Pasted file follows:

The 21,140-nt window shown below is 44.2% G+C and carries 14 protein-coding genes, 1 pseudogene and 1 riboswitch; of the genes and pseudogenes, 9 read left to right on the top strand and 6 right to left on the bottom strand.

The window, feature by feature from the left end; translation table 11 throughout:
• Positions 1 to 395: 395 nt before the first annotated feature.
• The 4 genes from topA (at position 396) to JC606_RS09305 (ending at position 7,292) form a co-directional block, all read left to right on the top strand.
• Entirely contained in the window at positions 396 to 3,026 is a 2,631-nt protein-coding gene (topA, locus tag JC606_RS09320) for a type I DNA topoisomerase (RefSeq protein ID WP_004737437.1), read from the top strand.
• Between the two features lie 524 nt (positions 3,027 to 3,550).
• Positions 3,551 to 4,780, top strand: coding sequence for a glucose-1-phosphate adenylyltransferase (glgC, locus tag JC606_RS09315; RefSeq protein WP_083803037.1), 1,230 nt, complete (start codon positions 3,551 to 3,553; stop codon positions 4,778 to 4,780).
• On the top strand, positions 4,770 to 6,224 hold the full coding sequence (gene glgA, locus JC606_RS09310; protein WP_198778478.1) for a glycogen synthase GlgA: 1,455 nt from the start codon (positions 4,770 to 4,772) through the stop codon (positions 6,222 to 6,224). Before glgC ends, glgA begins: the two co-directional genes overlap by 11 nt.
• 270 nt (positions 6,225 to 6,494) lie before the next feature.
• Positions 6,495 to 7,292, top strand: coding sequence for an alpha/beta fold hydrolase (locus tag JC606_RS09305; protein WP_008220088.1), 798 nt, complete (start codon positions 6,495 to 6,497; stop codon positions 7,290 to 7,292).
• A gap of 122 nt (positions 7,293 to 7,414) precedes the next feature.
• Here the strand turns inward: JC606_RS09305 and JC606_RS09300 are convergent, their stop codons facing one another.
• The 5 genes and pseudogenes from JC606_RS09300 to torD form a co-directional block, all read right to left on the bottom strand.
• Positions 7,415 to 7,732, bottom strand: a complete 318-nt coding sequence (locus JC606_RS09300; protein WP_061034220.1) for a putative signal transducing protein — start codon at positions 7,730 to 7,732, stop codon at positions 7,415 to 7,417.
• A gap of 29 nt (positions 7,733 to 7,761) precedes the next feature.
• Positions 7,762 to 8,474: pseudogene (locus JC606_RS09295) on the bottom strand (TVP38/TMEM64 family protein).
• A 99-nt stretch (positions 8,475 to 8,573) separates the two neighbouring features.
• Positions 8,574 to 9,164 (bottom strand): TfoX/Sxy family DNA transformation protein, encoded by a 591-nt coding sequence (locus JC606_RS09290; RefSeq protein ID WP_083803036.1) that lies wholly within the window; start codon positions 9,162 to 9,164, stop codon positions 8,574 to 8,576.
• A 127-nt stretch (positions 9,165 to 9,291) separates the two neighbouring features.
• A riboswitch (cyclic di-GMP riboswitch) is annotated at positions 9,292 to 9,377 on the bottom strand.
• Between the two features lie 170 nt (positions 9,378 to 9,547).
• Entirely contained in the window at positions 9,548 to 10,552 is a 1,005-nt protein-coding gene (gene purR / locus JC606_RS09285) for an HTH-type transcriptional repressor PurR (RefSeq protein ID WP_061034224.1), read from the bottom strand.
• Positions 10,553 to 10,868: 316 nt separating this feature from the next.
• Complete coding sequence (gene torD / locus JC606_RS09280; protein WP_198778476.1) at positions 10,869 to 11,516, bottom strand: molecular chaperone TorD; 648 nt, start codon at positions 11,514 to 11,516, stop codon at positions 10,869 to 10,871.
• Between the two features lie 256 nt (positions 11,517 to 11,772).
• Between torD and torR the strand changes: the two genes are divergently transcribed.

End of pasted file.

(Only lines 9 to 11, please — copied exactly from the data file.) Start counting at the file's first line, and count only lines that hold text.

• 270 nt (positions 6,225 to 6,494) lie before the next feature.
• Positions 6,495 to 7,292, top strand: coding sequence for an alpha/beta fold hydrolase (locus tag JC606_RS09305; protein WP_008220088.1), 798 nt, complete (start codon positions 6,495 to 6,497; stop codon positions 7,290 to 7,292).
• A gap of 122 nt (positions 7,293 to 7,414) precedes the next feature.